Wednesday, October 29, 2008

Check out Russ Stewart's presidentail election analysis...

He uses the example of a race from long ago in North Carolina. A Senate race between the late Jesse Helms sitting incumbent and black Moderate Democrat Harvey Gantt back in the year 1990:
North Carolina is a microcosm of America, with liberal urban areas such as Raleigh, Durham and Charlotte, conservative suburbs and rural areas, and a black population of 21 percent. Like Obama, Gantt was a moderate Democrat who eschewed the "victimization" attitude of blacks such as Jesse Jackson. Unlike McCain, Helms was a hard-right conservative who vociferously opposed abortion, gun control, gay rights, foreign aid and affirmative action. He was detested by many but loved by just a few more.

In 1990, after trailing Gantt narrowly in the polls, Helms won by 106,758 votes, getting 53 percent of the votes cast. Likewise, in 1996, after running even with Gantt in the polls, Helms won by 171,958 votes, again getting 53 percent of the votes. The politically correct explanation is that North Carolina is filled with white racists who won't vote for a black candidate and that Gantt was the only Democrat who could have lost to Helms. Yet, in 1984, Helms beat the popular white Democratic governor, Jim Hunt, by 86,280 votes, with 52 percent of the vote.

The Helms-Gantt contests prove only that some white voters feel guilty about not voting for a black candidate and that they will not be honest with pollsters. As applied to 2008, when every poll has a margin of error of 4 to 5 percent, an additional "Harvey Gantt Factor" 5 percent must be factored into the equation. That means McCain, despite dismal poll numbers, could still triumph in key states, but he will not win the election.

Bush lost to Al Gore in 2000 by 539,940 votes, but he carried 29 states with 271 electoral votes, one more than a majority. Bush beat John Kerry in 2004 by 3,011,951 votes, and he carried 30 states with 286 electoral votes.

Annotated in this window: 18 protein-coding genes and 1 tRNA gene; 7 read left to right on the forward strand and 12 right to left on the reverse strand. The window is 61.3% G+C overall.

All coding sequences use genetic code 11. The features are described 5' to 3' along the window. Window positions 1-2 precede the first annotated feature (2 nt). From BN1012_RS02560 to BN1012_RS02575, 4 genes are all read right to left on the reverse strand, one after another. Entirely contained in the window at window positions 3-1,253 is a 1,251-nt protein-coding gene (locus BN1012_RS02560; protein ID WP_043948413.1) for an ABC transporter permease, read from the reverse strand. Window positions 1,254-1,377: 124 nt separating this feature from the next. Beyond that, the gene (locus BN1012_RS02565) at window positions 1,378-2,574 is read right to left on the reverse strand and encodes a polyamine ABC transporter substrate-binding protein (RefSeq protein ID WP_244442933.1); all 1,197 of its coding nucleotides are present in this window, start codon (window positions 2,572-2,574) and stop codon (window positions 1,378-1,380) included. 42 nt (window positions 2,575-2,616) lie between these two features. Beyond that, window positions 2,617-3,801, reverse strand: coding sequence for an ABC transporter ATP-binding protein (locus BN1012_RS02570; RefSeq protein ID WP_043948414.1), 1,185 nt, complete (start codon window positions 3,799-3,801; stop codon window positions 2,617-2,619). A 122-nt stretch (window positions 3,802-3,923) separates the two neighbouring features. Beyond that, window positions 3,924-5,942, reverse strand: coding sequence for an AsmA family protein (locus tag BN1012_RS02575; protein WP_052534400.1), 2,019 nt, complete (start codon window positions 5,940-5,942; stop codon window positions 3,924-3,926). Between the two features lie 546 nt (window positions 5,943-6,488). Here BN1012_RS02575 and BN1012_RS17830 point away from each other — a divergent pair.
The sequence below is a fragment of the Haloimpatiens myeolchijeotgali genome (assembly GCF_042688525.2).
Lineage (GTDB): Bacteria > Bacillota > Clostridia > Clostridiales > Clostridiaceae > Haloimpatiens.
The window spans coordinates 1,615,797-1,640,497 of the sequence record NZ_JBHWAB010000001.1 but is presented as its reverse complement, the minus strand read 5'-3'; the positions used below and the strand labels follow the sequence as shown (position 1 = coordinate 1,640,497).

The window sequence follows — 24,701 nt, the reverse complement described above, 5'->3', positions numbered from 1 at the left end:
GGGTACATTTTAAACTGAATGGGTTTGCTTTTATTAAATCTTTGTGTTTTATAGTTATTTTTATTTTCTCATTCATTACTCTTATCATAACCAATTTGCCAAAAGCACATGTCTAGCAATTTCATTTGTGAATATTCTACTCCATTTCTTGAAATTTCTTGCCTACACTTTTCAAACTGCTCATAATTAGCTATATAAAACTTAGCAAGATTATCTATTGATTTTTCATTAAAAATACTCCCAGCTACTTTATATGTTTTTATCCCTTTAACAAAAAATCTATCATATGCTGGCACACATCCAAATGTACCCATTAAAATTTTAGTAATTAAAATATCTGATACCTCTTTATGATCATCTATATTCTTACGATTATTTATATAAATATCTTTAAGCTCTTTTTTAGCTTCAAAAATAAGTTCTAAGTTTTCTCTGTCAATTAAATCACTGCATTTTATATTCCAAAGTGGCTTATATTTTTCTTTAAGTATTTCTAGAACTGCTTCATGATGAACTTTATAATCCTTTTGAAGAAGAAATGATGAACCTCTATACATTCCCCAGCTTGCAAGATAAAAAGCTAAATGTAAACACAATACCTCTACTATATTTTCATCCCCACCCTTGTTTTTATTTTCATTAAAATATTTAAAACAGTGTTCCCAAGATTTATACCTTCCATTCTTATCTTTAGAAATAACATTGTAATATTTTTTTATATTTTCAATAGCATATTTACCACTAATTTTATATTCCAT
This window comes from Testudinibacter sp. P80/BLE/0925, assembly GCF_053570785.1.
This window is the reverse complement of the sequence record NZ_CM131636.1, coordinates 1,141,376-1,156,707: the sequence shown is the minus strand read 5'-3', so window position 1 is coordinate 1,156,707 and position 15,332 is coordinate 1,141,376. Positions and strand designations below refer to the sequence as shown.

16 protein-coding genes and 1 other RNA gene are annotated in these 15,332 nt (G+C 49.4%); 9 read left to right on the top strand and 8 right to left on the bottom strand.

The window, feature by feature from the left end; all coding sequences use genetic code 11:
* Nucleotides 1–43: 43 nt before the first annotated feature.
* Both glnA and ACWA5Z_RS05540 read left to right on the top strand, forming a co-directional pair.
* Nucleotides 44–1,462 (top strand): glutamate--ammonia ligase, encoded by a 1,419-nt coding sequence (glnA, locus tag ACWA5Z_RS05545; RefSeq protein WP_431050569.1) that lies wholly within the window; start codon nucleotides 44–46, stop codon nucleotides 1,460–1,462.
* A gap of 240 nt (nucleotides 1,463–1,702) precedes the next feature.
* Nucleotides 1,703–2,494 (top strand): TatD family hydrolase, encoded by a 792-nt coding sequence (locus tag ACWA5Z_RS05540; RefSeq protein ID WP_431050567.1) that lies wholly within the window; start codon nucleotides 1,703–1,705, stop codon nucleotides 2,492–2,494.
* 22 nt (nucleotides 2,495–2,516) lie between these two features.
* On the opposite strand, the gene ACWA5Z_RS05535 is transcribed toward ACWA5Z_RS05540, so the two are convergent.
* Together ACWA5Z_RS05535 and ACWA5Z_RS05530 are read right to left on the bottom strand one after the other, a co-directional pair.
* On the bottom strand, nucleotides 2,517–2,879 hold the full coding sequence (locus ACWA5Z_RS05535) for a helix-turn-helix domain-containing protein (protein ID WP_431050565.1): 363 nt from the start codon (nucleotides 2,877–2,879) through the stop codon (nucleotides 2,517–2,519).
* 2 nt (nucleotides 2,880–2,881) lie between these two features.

Obama is ahead by 10 percent or more in 18 states and the District of Columbia, with 238 electoral votes. He is ahead by roughly 5 percent in six more states (Washington, Colorado, New Mexico, Minnesota, Florida and Virginia), with 75 electoral votes, within the margin of error, or essentially tied, in five states (Nevada, Missouri, Ohio, West Virginia and North Carolina), with 56 electoral votes, and trailing slightly in three states (Indiana, Georgia and North Dakota), with 29 electoral votes.

To win, Obama need only carry his solid blue states, 18 of which were won by Kerry in 2004, plus Iowa (which is won by Bush), plus a few more states with 32 electoral votes (such as Florida, with 27); he need not win any toss-up states.
Read the whole thing.

Stewart even brought up the fact that if Hillary was the Democratic nominee this election probably would be at hand. Of course I would wonder if Americans who be just as hesitant to elect a woman President and they would a man of color. We'll find out on election day, but this one is going to be exciting.

To be sure this is almost like the 2000 Presidential race. Not only was no one totally sure who'd win the race on election day, but we weren't sure who was going to win the race after election day. I hope that won't the case this time around although voting for either McCain and Obama is probably a tough choice for a lot of people.

Who do you think should be President? Include anybody you'd like.

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